The Pantanal: Earthly Paradise


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Helen Waldermarin
Author, researcher, otter specialist

I'm work in Pantanal, in Brazil, in Central West Brazil. And I'm studying otters, giant otters and neo-tropical otters in Pantanal. We have thirteen otter species in the world, and in Brazil we have these two species: the giant and neo-tropical.
The difference between giant and neo-tropical otters -- the giant otters are bigger, longer. They are social animals; they live in familiar groups. And the neo-tropical otters are smaller, and they are solitary animals. They live themselves, only are together during the reproductive time.
I have two main issues in the project. One of them is we are studying how the neotropical and the giant otters can live together in this area without have a direct competition. So they are using the same resources, they are using the same area, they are similar animals, and how they are not competing in the area. Another one is to try to understand the habitat requirements and the general requirements of giant otters – they are a threatened species. And, uh, especially, um, what they need to live and to have a healthy population in an area, and they try to use this data for tourism management in Pantanal.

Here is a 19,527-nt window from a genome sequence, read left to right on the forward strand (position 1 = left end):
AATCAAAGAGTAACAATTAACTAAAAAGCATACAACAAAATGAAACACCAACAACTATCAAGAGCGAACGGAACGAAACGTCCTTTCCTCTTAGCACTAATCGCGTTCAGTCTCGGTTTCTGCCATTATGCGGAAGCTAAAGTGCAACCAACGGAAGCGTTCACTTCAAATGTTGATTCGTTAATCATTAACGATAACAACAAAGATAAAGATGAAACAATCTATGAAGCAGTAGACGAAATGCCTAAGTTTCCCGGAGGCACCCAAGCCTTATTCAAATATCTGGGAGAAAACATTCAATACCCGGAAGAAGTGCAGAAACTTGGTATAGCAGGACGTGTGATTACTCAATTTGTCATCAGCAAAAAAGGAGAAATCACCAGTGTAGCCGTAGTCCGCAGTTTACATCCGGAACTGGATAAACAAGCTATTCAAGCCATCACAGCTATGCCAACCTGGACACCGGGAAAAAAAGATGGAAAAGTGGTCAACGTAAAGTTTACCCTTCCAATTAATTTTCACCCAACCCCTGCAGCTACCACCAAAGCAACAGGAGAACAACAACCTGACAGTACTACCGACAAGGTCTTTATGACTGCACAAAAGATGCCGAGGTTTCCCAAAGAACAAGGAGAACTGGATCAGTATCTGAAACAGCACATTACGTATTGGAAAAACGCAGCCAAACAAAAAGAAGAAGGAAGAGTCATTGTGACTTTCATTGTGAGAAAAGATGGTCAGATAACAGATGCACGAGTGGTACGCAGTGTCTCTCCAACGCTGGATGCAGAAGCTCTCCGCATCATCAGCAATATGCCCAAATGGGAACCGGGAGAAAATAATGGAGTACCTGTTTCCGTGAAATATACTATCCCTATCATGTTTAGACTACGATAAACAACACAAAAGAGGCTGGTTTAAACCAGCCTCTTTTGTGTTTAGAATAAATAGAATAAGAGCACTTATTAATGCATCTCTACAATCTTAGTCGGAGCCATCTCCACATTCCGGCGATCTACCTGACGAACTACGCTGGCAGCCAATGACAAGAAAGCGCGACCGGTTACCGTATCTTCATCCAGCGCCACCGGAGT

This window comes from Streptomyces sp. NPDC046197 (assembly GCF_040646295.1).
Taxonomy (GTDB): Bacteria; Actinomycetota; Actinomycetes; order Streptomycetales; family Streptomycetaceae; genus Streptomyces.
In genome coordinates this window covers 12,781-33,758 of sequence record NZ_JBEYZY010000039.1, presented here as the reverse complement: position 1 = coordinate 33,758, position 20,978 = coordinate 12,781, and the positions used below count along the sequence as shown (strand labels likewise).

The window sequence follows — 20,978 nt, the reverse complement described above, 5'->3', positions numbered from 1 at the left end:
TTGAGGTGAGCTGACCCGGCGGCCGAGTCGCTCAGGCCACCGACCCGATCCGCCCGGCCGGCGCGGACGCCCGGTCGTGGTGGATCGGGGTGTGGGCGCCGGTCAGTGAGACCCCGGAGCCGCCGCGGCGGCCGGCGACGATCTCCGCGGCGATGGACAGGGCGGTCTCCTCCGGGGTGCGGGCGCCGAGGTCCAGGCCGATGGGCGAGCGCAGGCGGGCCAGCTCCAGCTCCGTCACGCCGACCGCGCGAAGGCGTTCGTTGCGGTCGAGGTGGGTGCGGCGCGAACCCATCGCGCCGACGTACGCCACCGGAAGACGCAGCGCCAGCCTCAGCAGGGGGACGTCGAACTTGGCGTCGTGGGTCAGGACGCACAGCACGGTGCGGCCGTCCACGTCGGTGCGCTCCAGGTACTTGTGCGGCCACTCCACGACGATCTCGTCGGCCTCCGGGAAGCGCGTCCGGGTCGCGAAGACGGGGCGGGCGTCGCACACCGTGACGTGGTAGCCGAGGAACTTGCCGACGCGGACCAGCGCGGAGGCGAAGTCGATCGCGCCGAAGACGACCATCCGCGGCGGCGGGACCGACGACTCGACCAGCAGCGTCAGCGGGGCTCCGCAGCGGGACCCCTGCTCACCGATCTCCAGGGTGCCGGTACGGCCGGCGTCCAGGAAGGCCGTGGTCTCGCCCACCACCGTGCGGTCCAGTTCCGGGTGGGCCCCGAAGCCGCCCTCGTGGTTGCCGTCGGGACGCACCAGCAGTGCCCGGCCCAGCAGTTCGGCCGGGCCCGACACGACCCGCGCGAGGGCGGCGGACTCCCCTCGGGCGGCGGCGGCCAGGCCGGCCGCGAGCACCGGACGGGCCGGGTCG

Ecotourism in Pantanal is increasing a lot, and the experience in some areas, outside Brazil especially in Peruvian Amazon, they found that the otters can be disrupted. The behavior can be disrupted. So the idea is have a good, a good tourism that will not disrupt the giant otters' activities.
I guess the first thing is that we don't know almost anything about these animals, and so to learn about the animals, the wildlife that we have. And besides this, considering that they are top predators, they are very important to maintain the biodiversity and the aquatic environment and the environment as general.